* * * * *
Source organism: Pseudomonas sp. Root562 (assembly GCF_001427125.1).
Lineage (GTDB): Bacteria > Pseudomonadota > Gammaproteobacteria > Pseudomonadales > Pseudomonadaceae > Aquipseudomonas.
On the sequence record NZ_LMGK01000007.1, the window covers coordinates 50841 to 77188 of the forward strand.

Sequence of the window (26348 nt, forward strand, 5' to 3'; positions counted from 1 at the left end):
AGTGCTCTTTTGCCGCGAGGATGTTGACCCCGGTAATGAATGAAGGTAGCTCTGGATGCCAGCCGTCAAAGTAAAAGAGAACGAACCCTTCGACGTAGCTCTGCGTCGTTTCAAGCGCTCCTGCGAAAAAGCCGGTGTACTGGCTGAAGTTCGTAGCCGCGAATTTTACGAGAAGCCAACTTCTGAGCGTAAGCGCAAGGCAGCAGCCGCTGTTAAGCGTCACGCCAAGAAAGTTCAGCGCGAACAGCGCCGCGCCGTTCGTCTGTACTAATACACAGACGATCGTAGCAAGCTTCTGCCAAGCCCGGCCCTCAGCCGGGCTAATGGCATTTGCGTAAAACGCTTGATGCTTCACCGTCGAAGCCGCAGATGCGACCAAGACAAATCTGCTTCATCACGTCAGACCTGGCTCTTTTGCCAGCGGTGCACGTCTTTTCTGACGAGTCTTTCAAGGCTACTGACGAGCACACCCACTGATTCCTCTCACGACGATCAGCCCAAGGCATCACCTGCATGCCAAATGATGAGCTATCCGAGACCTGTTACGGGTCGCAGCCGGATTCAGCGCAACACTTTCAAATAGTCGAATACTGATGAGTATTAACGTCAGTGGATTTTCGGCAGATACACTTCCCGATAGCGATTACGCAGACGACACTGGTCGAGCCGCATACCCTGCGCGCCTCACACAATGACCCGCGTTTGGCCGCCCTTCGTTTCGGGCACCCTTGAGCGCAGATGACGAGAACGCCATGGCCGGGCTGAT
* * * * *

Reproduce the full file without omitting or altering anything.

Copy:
Source organism: Pseudomonas sp. Root562 (assembly GCF_001427125.1).
Lineage (GTDB): Bacteria > Pseudomonadota > Gammaproteobacteria > Pseudomonadales > Pseudomonadaceae > Aquipseudomonas.
On the sequence record NZ_LMGK01000007.1, the window covers coordinates 50841 to 77188 of the forward strand.

Sequence of the window (26348 nt, forward strand, 5' to 3'; positions counted from 1 at the left end):
AGTGCTCTTTTGCCGCGAGGATGTTGACCCCGGTAATGAATGAAGGTAGCTCTGGATGCCAGCCGTCAAAGTAAAAGAGAACGAACCCTTCGACGTAGCTCTGCGTCGTTTCAAGCGCTCCTGCGAAAAAGCCGGTGTACTGGCTGAAGTTCGTAGCCGCGAATTTTACGAGAAGCCAACTTCTGAGCGTAAGCGCAAGGCAGCAGCCGCTGTTAAGCGTCACGCCAAGAAAGTTCAGCGCGAACAGCGCCGCGCCGTTCGTCTGTACTAATACACAGACGATCGTAGCAAGCTTCTGCCAAGCCCGGCCCTCAGCCGGGCTAATGGCATTTGCGTAAAACGCTTGATGCTTCACCGTCGAAGCCGCAGATGCGACCAAGACAAATCTGCTTCATCACGTCAGACCTGGCTCTTTTGCCAGCGGTGCACGTCTTTTCTGACGAGTCTTTCAAGGCTACTGACGAGCACACCCACTGATTCCTCTCACGACGATCAGCCCAAGGCATCACCTGCATGCCAAATGATGAGCTATCCGAGACCTGTTACGGGTCGCAGCCGGATTCAGCGCAACACTTTCAAATAGTCGAATACTGATGAGTATTAACGTCAGTGGATTTTCGGCAGATACACTTCCCGATAGCGATTACGCAGACGACACTGGTCGAGCCGCATACCCTGCGCGCCTCACACAATGACCCGCGTTTGGCCGCCCTTCGTTTCGGGCACCCTTGAGCGCAGATGACGAGAACGCCATGGCCGGGCTGAT